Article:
A team of researchers in the US made headlines some time back by developing a device that can extract potable water from ambient air¹ using only sunlight as the source of energy. K. S. Jayaraman got curious on how that could work for India. He spoke to Sameer Rao, an Indian postdoc involved in the project at the the Device Research Laboratory of Massachusetts Institute of Technology (MIT), and Omar Yaghi, who led the project at University of California, Berkeley.
Here’s Jayaraman’s guest post on the solar-powered water harvester and implications for India.
This is almost reminiscent of the famous magic trick — the “Water of India” — which India’s legendary magician P C Sorcar Jr. performed without fail in each of his stage shows. He would wave his hand in thin air, say the magic words in his characteristic style and, “by magic”, an empty jug kept on the table would constantly fill itself up. Again and again.
Now, a new research promises a potential new technology for harvesting drinking water from this hitherto neglected source – air.
Atmosphere actually contains an estimated 13,000 trillion litres of water – equivalent to nearly 10% of all fresh water present in lakes worldwide – that remains untapped. A solar-powered water harvester, which the MIT-UC Berkeley team has built, works even when relative humidity (RH) is as low as 20%, the level common in arid areas and deserts of the world.
Sameer Rao tells me their device could work well in most parts of India. Large scale use of this device can change the landscape of water utilisation in India where sunlight is abundant, Rao, a post-doctoral associate in Evelyn Wang’s lab at MIT says. The heart of the new device is a metal-organic framework (MOF) that belongs to a class of unique materials exhibiting extremely high porosity that Yaghi’s team had pioneered in the 1990s at Berkeley.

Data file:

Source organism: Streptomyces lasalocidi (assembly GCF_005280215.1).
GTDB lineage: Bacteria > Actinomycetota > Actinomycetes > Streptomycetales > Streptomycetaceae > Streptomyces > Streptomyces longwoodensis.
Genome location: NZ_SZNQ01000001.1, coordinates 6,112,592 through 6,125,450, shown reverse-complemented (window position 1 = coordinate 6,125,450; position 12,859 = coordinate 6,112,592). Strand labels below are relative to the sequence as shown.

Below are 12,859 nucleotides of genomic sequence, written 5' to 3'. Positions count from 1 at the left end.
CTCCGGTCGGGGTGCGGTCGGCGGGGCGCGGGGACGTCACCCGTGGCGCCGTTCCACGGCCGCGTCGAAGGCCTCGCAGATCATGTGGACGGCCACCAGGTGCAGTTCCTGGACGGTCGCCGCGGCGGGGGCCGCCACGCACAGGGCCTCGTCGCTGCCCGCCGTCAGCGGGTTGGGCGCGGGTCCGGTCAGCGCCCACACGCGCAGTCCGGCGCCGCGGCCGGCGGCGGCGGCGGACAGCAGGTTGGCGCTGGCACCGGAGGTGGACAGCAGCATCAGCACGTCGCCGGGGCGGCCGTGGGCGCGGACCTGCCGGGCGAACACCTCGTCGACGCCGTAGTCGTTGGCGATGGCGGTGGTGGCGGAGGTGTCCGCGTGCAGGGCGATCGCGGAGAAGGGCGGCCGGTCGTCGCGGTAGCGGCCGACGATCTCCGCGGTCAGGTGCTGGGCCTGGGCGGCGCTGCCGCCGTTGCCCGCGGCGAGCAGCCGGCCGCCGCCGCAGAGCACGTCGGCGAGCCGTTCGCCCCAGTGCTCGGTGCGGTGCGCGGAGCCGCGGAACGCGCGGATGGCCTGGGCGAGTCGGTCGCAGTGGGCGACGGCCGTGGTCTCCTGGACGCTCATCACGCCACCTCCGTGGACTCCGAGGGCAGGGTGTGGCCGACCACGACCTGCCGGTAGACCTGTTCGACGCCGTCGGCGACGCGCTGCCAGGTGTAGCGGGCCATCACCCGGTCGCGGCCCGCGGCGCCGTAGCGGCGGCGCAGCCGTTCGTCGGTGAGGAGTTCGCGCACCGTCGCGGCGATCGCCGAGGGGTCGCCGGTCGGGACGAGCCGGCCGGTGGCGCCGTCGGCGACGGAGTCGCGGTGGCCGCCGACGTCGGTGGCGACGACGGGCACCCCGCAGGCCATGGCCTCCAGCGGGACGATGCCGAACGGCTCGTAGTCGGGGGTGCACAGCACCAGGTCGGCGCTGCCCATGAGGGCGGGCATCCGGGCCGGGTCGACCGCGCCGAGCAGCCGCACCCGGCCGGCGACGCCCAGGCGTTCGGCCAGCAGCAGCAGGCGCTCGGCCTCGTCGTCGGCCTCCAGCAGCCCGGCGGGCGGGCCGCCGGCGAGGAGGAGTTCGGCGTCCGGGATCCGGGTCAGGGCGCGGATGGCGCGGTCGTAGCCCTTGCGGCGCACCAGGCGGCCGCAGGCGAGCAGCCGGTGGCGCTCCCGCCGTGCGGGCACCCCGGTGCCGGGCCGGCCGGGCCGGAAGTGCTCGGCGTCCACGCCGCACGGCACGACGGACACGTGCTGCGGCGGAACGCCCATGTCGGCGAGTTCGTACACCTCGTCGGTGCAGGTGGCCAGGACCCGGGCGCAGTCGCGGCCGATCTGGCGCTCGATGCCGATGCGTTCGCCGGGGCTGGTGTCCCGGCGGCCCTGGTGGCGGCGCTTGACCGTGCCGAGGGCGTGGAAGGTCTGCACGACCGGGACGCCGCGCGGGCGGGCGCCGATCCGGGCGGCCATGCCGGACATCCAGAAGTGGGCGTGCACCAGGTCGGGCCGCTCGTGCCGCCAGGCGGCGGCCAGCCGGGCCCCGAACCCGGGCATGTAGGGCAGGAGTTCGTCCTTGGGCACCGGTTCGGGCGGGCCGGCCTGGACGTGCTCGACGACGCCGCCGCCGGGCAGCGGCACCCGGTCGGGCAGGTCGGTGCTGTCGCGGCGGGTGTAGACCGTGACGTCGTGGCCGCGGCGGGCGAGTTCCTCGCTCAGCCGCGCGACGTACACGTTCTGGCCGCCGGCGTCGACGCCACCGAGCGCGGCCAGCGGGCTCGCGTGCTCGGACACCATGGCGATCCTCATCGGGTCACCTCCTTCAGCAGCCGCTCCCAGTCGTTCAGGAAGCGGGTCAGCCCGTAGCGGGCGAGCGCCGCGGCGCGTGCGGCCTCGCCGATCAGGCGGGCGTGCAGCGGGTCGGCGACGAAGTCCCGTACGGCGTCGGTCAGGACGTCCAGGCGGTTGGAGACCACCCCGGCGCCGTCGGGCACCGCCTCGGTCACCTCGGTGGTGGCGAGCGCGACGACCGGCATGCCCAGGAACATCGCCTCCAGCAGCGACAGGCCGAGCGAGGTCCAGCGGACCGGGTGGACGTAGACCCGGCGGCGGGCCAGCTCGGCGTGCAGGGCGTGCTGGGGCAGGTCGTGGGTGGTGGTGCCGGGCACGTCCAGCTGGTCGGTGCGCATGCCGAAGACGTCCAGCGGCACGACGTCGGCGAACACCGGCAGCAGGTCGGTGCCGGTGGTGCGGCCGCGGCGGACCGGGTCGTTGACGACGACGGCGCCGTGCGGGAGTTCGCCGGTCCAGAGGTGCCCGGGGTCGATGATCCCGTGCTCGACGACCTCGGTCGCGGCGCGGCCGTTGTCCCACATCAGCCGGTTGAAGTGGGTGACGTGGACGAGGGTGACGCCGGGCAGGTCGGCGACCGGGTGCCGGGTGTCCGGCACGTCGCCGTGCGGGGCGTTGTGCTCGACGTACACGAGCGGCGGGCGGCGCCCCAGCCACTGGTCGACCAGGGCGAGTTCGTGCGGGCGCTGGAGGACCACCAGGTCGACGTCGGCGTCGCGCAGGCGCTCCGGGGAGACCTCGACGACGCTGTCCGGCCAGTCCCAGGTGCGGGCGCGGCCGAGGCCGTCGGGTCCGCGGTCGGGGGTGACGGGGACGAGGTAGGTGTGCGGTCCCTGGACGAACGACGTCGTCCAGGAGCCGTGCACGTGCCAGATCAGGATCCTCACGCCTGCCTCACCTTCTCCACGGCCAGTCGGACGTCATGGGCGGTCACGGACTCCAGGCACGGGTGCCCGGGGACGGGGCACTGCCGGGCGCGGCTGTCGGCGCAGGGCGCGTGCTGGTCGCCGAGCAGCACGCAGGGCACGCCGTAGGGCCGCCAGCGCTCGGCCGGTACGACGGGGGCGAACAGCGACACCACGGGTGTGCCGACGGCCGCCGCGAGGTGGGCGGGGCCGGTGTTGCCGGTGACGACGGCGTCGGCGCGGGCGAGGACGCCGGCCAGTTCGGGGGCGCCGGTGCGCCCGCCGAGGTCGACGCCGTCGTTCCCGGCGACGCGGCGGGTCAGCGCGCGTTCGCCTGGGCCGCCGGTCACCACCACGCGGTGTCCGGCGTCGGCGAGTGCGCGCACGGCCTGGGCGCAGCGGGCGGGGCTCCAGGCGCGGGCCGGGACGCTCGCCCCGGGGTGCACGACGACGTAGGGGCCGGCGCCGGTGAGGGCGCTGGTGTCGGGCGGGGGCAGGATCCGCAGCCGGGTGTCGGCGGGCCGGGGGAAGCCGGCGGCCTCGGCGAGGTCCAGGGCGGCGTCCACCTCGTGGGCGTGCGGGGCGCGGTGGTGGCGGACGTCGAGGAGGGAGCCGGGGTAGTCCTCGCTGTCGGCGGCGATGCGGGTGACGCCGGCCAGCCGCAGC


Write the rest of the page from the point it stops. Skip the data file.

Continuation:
Yaghi, a chemistry professor at UC Berkeley and one of the research leads, calls this a major breakthrough in the long-standing challenge of harvesting water from the air at low humidity. “We used only ambient sunlight, with no electricity – this is a major improvement over most other air-water harvesting devices which require energy input, and therefore are economically not viable.”
“They have high affinity to water molecules, to pull them out of ambient air, but do not hold on to them too tightly so that water can be concentrated and released with a slight temperature change (induced by sunlight),” Yaghi says. The adsorbed water thus released is then stored by the device in a condenser.
The adsorption-desorption experiments performed in a RH-controlled chamber in the laboratory found that the device was able to pull 2.8 liters of water from the air over a 12-hour period at RH levels as low as 20% using one kilogram of MOF. Roof top tests at MIT confirmed that the device works equally well outdoors. The scientists have found the experimental data to be in “good agreement” with a theoretical framework they had developed.
The quantity of harvested water can be scaled up by finding better MOF materials “with enhanced sorption capacity and high intra-crystalline diffusivity” that could absorb more water. The current MOF can absorb only 20 percent of its weight in water. Evelyn Wang, who led the MIT team says they “continue to improve the harvesting system to produce more water..”
“…If you are cut off somewhere in the desert, you could survive because of this device,”Wang says.
The developers hope their device, when commercialised, could help every household obtain drinking water it needs out of the air using only the power of the sun.
Rao particularly feels the social impact of this in India would be far-reaching. “It would enable greater success for government’s grass-root level programmes seeking to increase literacy and education of women and children in villages as they would get more time not having to travel long hours to fetch water from far off reservoirs for cooking and drinking.
How much would the solar water harvester cost? “We have made the significant first step by building the demonstration model combining chemistry and engineering to show how it works,” Yaghi says. “The economic aspects as well as the production of these materials and devices are the obvious next step.”
- Kim, H. et al. Water harvesting from air with metal-organic frameworks powered by natural sunlight. Science. doi: 10.1126/science.aam8743 (2017)